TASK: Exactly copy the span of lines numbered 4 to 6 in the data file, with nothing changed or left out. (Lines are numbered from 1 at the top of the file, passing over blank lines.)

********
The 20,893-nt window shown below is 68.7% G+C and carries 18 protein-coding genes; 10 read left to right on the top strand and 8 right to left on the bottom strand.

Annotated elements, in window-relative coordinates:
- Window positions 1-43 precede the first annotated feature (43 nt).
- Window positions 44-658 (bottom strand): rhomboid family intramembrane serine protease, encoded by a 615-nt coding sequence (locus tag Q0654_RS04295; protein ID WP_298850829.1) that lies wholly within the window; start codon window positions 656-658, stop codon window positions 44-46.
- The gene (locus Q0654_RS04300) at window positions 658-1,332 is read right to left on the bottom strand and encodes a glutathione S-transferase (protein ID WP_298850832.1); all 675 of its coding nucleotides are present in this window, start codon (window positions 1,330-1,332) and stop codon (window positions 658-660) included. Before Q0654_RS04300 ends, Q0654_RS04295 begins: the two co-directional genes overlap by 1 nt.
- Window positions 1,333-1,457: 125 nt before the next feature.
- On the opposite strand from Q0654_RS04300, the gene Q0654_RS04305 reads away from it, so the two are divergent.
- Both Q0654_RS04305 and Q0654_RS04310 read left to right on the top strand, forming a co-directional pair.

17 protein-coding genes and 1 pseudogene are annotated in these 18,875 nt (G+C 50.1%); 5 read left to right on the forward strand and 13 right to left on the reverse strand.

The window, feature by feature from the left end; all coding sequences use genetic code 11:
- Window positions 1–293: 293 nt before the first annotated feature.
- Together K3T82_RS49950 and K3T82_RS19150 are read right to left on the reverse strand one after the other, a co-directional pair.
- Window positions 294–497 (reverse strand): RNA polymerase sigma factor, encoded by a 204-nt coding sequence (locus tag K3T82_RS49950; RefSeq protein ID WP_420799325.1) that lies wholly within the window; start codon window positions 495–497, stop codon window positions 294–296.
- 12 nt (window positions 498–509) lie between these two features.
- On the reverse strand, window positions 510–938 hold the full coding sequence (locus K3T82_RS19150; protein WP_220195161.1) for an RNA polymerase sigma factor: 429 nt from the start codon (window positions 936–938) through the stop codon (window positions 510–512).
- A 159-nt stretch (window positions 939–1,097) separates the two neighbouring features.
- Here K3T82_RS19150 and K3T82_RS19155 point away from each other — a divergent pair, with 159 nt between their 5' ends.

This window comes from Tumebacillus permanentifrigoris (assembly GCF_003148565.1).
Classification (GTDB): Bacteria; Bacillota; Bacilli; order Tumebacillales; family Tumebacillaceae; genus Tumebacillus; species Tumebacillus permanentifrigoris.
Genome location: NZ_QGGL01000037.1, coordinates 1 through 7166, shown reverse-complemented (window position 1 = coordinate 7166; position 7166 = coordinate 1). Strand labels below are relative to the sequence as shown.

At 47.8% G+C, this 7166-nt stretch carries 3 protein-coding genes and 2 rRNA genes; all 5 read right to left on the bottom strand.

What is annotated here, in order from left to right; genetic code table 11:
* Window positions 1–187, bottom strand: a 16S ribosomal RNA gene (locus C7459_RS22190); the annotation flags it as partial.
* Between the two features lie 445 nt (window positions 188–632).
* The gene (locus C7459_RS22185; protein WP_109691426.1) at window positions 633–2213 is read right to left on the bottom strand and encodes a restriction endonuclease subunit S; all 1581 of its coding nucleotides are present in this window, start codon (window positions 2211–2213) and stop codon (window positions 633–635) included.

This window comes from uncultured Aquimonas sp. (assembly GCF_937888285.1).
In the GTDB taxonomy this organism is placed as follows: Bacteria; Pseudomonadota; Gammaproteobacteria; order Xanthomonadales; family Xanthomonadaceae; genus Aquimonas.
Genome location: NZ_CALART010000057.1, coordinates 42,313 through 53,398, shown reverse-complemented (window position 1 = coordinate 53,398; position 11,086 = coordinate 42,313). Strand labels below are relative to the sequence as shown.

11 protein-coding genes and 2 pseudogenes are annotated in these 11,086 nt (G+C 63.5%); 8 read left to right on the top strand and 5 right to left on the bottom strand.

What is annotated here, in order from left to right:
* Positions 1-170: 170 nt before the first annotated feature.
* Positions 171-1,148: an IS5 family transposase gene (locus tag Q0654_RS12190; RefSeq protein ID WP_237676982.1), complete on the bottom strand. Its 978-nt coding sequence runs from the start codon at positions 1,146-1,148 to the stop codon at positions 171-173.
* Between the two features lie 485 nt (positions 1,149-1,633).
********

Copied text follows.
- Window positions 44-658 (bottom strand): rhomboid family intramembrane serine protease, encoded by a 615-nt coding sequence (locus tag Q0654_RS04295; protein ID WP_298850829.1) that lies wholly within the window; start codon window positions 656-658, stop codon window positions 44-46.
- The gene (locus Q0654_RS04300) at window positions 658-1,332 is read right to left on the bottom strand and encodes a glutathione S-transferase (protein ID WP_298850832.1); all 675 of its coding nucleotides are present in this window, start codon (window positions 1,330-1,332) and stop codon (window positions 658-660) included. Before Q0654_RS04300 ends, Q0654_RS04295 begins: the two co-directional genes overlap by 1 nt.
- Window positions 1,333-1,457: 125 nt before the next feature.